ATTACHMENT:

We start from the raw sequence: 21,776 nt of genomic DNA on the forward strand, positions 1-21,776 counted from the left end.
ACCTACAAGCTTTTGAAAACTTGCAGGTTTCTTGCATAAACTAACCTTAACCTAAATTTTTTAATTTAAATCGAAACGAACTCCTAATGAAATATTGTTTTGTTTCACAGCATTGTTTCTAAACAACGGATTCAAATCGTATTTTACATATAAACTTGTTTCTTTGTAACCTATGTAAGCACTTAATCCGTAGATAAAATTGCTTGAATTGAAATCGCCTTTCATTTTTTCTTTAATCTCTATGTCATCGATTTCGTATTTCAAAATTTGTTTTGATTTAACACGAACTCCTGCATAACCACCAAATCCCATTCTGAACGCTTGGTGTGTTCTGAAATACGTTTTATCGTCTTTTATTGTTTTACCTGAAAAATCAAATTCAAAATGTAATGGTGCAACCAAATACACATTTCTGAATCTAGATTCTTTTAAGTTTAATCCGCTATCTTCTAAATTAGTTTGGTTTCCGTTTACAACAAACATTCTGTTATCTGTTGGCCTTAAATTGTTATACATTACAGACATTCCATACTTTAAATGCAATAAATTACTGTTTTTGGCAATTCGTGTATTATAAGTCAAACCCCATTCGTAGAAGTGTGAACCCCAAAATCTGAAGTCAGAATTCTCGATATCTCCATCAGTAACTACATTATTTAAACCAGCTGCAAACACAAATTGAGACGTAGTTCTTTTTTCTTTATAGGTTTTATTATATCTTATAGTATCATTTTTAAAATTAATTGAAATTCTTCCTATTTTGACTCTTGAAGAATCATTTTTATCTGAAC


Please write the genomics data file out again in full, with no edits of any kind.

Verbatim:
We start from the raw sequence: 21,776 nt of genomic DNA on the forward strand, positions 1-21,776 counted from the left end.
ACCTACAAGCTTTTGAAAACTTGCAGGTTTCTTGCATAAACTAACCTTAACCTAAATTTTTTAATTTAAATCGAAACGAACTCCTAATGAAATATTGTTTTGTTTCACAGCATTGTTTCTAAACAACGGATTCAAATCGTATTTTACATATAAACTTGTTTCTTTGTAACCTATGTAAGCACTTAATCCGTAGATAAAATTGCTTGAATTGAAATCGCCTTTCATTTTTTCTTTAATCTCTATGTCATCGATTTCGTATTTCAAAATTTGTTTTGATTTAACACGAACTCCTGCATAACCACCAAATCCCATTCTGAACGCTTGGTGTGTTCTGAAATACGTTTTATCGTCTTTTATTGTTTTACCTGAAAAATCAAATTCAAAATGTAATGGTGCAACCAAATACACATTTCTGAATCTAGATTCTTTTAAGTTTAATCCGCTATCTTCTAAATTAGTTTGGTTTCCGTTTACAACAAACATTCTGTTATCTGTTGGCCTTAAATTGTTATACATTACAGACATTCCATACTTTAAATGCAATAAATTACTGTTTTTGGCAATTCGTGTATTATAAGTCAAACCCCATTCGTAGAAGTGTGAACCCCAAAATCTGAAGTCAGAATTCTCGATATCTCCATCAGTAACTACATTATTTAAACCAGCTGCAAACACAAATTGAGACGTAGTTCTTTTTTCTTTATAGGTTTTATTATATCTTATAGTATCATTTTTAAAATTAATTGAAATTCTTCCTATTTTGACTCTTGAAGAATCATTTTTATCTGAAC